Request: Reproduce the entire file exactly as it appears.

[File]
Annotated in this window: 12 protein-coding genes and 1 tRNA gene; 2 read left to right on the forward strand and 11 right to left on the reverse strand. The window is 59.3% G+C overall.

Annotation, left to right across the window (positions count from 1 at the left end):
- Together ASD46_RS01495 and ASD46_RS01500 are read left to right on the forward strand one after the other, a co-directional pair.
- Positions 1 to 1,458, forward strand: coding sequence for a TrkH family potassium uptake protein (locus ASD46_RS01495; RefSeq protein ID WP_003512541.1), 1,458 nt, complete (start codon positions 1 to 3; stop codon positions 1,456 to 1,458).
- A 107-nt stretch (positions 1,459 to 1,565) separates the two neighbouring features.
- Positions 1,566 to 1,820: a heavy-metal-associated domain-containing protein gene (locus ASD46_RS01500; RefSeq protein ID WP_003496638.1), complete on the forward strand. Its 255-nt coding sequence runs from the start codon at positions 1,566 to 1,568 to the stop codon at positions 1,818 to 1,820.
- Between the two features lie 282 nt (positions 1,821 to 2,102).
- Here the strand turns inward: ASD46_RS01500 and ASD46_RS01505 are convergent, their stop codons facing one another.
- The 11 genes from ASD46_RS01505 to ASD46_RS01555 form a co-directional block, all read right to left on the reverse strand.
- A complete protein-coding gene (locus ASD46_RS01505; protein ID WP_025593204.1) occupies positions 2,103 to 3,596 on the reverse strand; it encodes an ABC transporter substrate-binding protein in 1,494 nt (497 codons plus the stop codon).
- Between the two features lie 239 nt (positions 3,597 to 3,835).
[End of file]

Annotated in this window: 12 protein-coding genes and 1 tRNA gene; 2 read left to right on the forward strand and 11 right to left on the reverse strand. The window is 59.3% G+C overall.

Annotation, left to right across the window (positions count from 1 at the left end):
- Together ASD46_RS01495 and ASD46_RS01500 are read left to right on the forward strand one after the other, a co-directional pair.
- Positions 1 to 1,458, forward strand: coding sequence for a TrkH family potassium uptake protein (locus ASD46_RS01495; RefSeq protein ID WP_003512541.1), 1,458 nt, complete (start codon positions 1 to 3; stop codon positions 1,456 to 1,458).
- A 107-nt stretch (positions 1,459 to 1,565) separates the two neighbouring features.
- Positions 1,566 to 1,820: a heavy-metal-associated domain-containing protein gene (locus ASD46_RS01500; RefSeq protein ID WP_003496638.1), complete on the forward strand. Its 255-nt coding sequence runs from the start codon at positions 1,566 to 1,568 to the stop codon at positions 1,818 to 1,820.
- Between the two features lie 282 nt (positions 1,821 to 2,102).
- Here the strand turns inward: ASD46_RS01500 and ASD46_RS01505 are convergent, their stop codons facing one another.
- The 11 genes from ASD46_RS01505 to ASD46_RS01555 form a co-directional block, all read right to left on the reverse strand.
- A complete protein-coding gene (locus ASD46_RS01505; protein ID WP_025593204.1) occupies positions 2,103 to 3,596 on the reverse strand; it encodes an ABC transporter substrate-binding protein in 1,494 nt (497 codons plus the stop codon).
- Between the two features lie 239 nt (positions 3,597 to 3,835).